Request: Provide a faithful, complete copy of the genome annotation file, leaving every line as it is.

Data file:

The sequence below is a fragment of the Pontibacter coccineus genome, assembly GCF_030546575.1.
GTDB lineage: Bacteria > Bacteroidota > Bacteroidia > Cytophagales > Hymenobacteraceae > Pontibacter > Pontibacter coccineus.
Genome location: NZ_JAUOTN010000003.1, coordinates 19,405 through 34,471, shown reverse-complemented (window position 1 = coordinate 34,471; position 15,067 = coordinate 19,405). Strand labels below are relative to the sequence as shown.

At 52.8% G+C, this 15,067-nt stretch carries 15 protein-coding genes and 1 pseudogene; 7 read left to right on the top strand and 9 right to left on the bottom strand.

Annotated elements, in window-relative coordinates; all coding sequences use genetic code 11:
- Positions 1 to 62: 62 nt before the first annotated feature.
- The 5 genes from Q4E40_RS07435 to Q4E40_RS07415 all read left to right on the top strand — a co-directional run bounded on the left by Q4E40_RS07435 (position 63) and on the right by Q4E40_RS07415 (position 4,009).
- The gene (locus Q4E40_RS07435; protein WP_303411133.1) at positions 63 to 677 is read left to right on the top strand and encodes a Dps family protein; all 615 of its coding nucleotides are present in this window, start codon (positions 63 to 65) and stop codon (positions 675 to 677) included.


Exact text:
The sequence below is a fragment of the Pontibacter coccineus genome, assembly GCF_030546575.1.
GTDB lineage: Bacteria > Bacteroidota > Bacteroidia > Cytophagales > Hymenobacteraceae > Pontibacter > Pontibacter coccineus.
Genome location: NZ_JAUOTN010000003.1, coordinates 19,405 through 34,471, shown reverse-complemented (window position 1 = coordinate 34,471; position 15,067 = coordinate 19,405). Strand labels below are relative to the sequence as shown.

At 52.8% G+C, this 15,067-nt stretch carries 15 protein-coding genes and 1 pseudogene; 7 read left to right on the top strand and 9 right to left on the bottom strand.

Annotated elements, in window-relative coordinates; all coding sequences use genetic code 11:
- Positions 1 to 62: 62 nt before the first annotated feature.
- The 5 genes from Q4E40_RS07435 to Q4E40_RS07415 all read left to right on the top strand — a co-directional run bounded on the left by Q4E40_RS07435 (position 63) and on the right by Q4E40_RS07415 (position 4,009).
- The gene (locus Q4E40_RS07435; protein WP_303411133.1) at positions 63 to 677 is read left to right on the top strand and encodes a Dps family protein; all 615 of its coding nucleotides are present in this window, start codon (positions 63 to 65) and stop codon (positions 675 to 677) included.